IRS Simplifies 2022 Tax Returns by Allowing Exclusion of Certain State Payments
In response to the complexity surrounding the tax treatment of special tax refunds or payments made by certain states related to the pandemic and its associated consequences in 2022, the IRS has recently announced that it will not challenge the taxability of certain payments related to general welfare and disaster relief reported or excluded on an original or amended return for federal income tax purposes.
By issuing this announcement, the IRS hopes to help taxpayers avoid confusion and ensure that they are filing their returns accurately and in a timely fashion.
The guidance categorizes the various state payments into two distinct categories, namely:
1. Refund of state taxes paid.
- South Carolina, and
will not be required to include certain state payments in their federal tax returns, according to new guidance from the IRS.
Specifically, if the state payment is a refund of state taxes paid and the recipient claimed the standard deduction or itemized deductions but did not receive a tax benefit (e.g., due to the $10,000 tax deduction limit), the payment will be excluded from income for federal tax purposes.
The IRS has clarified that payments made in 2022 by these four states falls in the category of “refund of state taxes paid” and will be excluded from income for federal tax purposes unless the recipient received a tax benefit in the year the taxes were deducted.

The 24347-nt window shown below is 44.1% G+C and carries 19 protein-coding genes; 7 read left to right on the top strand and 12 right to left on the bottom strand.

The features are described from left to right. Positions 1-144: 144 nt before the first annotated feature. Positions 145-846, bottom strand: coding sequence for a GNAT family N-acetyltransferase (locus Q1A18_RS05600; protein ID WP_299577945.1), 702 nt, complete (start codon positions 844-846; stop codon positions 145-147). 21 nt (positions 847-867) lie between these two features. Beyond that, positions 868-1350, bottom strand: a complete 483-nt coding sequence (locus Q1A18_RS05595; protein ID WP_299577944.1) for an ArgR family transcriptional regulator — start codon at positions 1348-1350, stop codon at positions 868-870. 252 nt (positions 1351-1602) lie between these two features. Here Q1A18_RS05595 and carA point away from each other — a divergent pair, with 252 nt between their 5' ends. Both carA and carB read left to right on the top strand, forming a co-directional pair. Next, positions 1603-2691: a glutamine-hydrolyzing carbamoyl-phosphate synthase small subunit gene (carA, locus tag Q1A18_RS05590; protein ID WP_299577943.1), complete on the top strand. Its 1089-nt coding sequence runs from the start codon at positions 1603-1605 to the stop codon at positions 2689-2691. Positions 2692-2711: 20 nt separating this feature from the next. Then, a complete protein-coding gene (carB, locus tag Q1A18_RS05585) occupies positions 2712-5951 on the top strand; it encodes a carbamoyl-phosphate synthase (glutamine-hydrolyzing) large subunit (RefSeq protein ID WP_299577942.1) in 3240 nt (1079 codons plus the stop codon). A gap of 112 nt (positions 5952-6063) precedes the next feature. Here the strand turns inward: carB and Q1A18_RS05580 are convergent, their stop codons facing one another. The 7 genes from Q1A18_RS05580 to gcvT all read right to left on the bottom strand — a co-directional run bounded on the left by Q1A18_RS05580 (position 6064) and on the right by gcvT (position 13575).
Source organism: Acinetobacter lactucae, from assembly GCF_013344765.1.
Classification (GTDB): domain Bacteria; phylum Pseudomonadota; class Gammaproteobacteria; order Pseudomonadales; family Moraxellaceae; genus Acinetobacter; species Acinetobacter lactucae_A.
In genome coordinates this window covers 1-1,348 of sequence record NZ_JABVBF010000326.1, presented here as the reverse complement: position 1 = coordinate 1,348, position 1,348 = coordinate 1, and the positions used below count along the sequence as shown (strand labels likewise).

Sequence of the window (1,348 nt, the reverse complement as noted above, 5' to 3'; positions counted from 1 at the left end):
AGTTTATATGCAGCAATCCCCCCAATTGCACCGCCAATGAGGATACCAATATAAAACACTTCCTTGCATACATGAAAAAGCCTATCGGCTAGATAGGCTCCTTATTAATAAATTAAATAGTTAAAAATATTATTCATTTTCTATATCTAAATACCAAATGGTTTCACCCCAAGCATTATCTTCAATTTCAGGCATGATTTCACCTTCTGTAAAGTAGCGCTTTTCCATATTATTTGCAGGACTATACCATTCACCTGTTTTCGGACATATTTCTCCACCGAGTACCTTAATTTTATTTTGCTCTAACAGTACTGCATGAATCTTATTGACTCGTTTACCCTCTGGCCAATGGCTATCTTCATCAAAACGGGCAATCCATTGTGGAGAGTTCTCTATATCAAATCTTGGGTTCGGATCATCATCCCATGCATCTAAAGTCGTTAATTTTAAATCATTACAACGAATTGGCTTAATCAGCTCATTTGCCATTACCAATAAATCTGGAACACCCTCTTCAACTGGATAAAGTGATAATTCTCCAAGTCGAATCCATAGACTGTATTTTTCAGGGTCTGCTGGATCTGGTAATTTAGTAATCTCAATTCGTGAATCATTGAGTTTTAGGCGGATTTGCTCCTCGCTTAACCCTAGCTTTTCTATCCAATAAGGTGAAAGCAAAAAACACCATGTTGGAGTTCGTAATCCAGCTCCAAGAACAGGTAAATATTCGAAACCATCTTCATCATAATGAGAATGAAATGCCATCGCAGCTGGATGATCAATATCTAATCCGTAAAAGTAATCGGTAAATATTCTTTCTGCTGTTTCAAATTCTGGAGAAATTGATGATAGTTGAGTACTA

2. General welfare and disaster relief payments
According to the IRS, it will not challenge the taxability of certain state payments related to general welfare and disaster relief that were distributed in 2022.
As a result, individuals in certain states, including:
- New Jersey
- New Mexico
- New York
- Pennsylvania, and
- Rhode Island
will not be required to report these state payments on their 2022 tax return.
However, it’s worth noting that relief for Alaska only applies to the supplemental Energy Relief Payment received in addition to the annual Permanent Fund Dividend, and in Illinois and New York, one of the payments was a refund of taxes, while the other was classified as a disaster relief payment.
For a complete list of specific payments to which general welfare and disaster relief payments apply, taxpayers can refer to the IRS website.
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***Disclaimer: This communication is not intended as tax advice, and no tax accountant -client relationship results**